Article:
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Old 05-15-08, 07:49 AM   #1
mike
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The USA is using less gasoline. Guess how much less.

According to KansasCity.com:

"Gas consumption so far this year is down about 0.2 percent compared to last year, according to the Energy Information Administration. The federal agency is predicting that gasoline demand will be down 0.4 percent this summer and 0.3 percent for the year."
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Old 05-15-08, 07:56 AM   #2
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0.2 percent?

Fancy way to make .002 (not the percentage, of course) appear larger to those who can't do their arithmetic. Gives one an idea of how little this actually is.

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Old 05-15-08, 08:21 AM   #3
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Well, considering that 2007 gasoline consumption was 3,390,977 thousand gallons, that means that if they reach the projected .03% for the year, it would be about 1017 thousand gallons less. Simple way of saying it for people that can do math.
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Old 05-15-08, 10:17 AM   #4
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How many motor vehicles compared to last year?
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Old 05-15-08, 10:56 AM   #5
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In other words - NO less gasoline.

/what a shocker, eh?
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Old 05-15-08, 11:17 AM   #6
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well, considering the rise in population year to year, ANY reduction would be an accomplishment, in my opinion.
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Old 05-15-08, 01:25 PM   #7
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In other words - NO less gasoline.

/what a shocker, eh?
Since in a given month, gas usage typically goes up 1% from a year previous... it's bigger than it sounds. IIRC we're on something like month 3 of small decreases from the previous year's usage. Do that for a year, and it adds up.
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Old 05-15-08, 02:43 PM   #8
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well, considering the rise in population year to year, ANY reduction would be an accomplishment, in my opinion.
My thoughts exactly. Demand is going up, but so is either efficiency or conservation is going up faster.
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Old 05-15-08, 03:28 PM   #9
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If the Bush Administration looks at that level of reduction as good news, I say it's nothing but a farce.
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Old 05-15-08, 04:23 PM   #10
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well, considering the rise in population year to year, ANY reduction would be an accomplishment, in my opinion.
Good point!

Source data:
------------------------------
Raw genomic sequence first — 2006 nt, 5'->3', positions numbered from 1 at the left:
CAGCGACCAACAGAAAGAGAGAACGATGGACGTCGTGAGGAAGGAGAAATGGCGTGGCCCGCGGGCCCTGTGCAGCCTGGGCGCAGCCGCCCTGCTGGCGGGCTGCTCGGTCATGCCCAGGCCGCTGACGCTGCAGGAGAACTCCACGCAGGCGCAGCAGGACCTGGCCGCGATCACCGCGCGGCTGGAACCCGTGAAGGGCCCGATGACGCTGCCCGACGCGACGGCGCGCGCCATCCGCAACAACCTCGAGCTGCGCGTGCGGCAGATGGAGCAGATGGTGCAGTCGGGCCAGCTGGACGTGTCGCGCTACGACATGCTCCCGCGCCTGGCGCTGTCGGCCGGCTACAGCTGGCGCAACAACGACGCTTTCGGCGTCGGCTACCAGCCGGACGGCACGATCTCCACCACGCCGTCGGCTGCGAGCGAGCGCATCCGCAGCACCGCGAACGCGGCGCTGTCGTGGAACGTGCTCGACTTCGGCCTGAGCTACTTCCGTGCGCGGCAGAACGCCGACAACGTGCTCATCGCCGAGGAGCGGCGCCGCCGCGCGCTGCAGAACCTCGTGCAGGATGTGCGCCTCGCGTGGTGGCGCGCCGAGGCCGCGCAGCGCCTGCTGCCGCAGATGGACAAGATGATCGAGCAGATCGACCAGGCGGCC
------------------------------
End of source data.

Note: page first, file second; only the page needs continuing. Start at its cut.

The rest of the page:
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Old 05-15-08, 06:05 PM   #11
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It's a start.
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Old 05-15-08, 06:25 PM   #12
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Hopefully people will stop buying those ridiculously large 8000 lb suv's that get 15mpg and/or get cars with better mileage.
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Old 05-15-08, 06:35 PM   #13
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unfortunately, the USA has kept CAFE gas mileage standards in the 1970's and grouping SUVs into the 'light truck' exempt from CAFE car standards didn't help anything.

I read recently that China has higher fuel efficiency standards than the USA.

any reduction in US gas use is a good one - however, if it's caused by economic neccessitythat's not an indicator of any 'greening' of the american public but a marker of financial hardship facing the general public.
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Old 05-15-08, 06:59 PM   #14
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Hopefully people will stop buying those ridiculously large 8000 lb suv's that get 15mpg and/or get cars with better mileage.
I hear lots of complaining about it. I've been stuck driving my husband's truck to work, and every day, the greenie in me cried. Glad I got the bike!

Although I have to say, I'm so tired of people whining about how they can't get any trade-in value for their behemoths. Being a stay-at-home mom, I was literally the only one not driving an SUV or a Van -- and lots of these people only had 1 or 2 kids! (It is hard to find a car that fits today's ginormous car seats, though.)
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Old 05-15-08, 07:13 PM   #15
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unfortunately, the USA has kept CAFE gas mileage standards in the 1970's and grouping SUVs into the 'light truck' exempt from CAFE car standards didn't help anything.